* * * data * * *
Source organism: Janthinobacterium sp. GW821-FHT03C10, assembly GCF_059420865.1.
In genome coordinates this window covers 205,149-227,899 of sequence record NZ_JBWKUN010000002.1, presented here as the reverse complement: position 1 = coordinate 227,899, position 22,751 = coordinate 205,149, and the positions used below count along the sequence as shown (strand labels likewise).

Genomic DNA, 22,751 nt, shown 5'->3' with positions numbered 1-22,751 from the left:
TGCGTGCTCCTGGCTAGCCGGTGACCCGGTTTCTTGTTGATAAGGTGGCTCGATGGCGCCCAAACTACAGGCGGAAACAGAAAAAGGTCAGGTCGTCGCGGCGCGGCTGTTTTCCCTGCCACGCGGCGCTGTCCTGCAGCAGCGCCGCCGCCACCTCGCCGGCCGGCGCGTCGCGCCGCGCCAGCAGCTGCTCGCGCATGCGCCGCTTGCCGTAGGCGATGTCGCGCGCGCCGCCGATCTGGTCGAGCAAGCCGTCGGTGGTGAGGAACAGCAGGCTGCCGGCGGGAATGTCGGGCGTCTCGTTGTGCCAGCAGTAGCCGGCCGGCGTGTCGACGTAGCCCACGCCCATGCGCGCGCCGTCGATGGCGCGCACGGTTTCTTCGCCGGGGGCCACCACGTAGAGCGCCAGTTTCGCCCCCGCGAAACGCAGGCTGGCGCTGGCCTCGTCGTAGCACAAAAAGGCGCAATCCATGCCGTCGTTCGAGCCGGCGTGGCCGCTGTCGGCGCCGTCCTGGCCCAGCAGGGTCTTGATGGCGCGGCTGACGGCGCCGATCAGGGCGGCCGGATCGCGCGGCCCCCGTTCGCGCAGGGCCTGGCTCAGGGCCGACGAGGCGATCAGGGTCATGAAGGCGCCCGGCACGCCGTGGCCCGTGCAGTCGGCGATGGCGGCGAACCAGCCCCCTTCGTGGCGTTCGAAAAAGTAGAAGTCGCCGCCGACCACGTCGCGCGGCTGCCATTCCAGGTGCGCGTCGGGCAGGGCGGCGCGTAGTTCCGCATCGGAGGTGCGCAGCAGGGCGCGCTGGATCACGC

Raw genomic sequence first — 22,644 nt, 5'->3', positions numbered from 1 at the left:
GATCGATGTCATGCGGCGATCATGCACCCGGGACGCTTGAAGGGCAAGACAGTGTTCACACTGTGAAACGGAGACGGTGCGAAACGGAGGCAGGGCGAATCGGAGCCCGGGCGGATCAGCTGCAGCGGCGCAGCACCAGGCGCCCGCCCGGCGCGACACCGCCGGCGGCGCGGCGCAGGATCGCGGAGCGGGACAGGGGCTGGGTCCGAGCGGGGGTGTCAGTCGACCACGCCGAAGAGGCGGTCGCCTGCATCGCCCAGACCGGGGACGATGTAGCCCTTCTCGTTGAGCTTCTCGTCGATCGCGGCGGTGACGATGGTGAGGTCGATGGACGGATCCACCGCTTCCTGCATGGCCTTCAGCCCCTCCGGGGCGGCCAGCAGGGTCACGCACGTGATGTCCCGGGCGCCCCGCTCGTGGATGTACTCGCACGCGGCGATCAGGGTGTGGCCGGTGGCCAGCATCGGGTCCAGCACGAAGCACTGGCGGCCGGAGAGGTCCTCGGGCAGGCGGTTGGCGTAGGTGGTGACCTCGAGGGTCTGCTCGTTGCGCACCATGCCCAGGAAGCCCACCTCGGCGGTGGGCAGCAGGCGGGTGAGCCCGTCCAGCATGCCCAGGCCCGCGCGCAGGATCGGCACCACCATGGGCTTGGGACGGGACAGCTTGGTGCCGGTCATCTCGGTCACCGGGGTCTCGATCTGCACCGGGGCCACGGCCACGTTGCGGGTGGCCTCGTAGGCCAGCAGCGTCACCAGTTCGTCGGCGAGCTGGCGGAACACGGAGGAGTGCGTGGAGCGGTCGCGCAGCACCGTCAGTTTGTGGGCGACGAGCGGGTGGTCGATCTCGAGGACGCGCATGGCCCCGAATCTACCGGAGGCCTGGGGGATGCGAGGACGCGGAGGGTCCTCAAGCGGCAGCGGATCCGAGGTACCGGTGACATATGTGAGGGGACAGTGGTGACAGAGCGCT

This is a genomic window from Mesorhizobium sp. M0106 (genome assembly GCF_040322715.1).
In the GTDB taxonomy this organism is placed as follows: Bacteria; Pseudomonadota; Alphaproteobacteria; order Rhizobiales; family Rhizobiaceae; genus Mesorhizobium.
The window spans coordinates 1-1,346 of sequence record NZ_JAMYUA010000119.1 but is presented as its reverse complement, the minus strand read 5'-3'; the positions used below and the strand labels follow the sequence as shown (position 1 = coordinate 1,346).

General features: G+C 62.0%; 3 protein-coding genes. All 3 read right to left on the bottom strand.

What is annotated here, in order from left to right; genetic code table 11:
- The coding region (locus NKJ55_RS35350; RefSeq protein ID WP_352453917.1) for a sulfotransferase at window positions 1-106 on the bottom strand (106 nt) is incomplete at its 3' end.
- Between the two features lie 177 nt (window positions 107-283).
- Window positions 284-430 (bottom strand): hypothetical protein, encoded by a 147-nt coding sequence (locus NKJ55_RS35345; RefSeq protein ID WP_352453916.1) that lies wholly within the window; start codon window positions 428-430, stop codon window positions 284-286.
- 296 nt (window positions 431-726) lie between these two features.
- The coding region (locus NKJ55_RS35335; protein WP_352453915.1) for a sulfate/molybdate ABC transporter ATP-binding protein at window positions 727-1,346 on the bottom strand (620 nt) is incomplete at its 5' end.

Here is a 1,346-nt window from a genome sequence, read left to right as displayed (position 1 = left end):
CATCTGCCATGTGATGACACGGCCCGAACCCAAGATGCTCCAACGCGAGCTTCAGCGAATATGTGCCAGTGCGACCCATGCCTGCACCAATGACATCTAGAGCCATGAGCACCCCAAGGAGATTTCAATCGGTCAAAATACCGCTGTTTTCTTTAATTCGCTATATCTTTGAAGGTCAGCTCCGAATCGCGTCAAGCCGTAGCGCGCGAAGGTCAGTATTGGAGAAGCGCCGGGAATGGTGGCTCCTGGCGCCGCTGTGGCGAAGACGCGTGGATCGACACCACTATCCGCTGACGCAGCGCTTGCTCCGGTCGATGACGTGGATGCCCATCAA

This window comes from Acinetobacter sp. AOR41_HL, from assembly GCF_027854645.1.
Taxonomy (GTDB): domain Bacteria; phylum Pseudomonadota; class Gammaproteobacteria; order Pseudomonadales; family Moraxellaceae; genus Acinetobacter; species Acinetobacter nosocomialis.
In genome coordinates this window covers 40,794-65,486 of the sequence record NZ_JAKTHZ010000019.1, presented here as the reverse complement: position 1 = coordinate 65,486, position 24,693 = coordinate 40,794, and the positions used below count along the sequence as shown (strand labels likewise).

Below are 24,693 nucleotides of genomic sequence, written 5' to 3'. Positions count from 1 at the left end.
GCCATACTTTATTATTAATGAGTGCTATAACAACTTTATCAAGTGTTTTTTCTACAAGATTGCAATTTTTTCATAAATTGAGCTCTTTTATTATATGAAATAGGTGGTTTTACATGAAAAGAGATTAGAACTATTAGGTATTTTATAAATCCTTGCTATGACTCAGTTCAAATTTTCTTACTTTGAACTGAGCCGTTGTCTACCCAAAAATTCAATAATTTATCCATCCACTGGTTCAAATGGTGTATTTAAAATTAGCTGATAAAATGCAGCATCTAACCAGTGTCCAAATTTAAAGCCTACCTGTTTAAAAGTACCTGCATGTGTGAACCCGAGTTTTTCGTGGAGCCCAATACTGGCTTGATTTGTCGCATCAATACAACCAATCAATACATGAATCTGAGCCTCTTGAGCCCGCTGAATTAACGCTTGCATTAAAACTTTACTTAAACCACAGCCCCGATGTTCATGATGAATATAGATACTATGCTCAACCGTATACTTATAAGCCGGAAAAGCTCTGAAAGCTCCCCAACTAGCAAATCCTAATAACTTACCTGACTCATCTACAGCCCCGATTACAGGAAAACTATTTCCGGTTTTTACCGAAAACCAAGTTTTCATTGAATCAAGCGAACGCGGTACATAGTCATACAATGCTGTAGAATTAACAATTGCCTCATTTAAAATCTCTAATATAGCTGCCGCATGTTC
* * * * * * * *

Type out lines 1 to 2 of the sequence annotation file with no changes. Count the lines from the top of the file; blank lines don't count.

Source organism: Janthinobacterium sp. GW821-FHT03C10, assembly GCF_059420865.1.
In genome coordinates this window covers 205,149-227,899 of sequence record NZ_JBWKUN010000002.1, presented here as the reverse complement: position 1 = coordinate 227,899, position 22,751 = coordinate 205,149, and the positions used below count along the sequence as shown (strand labels likewise).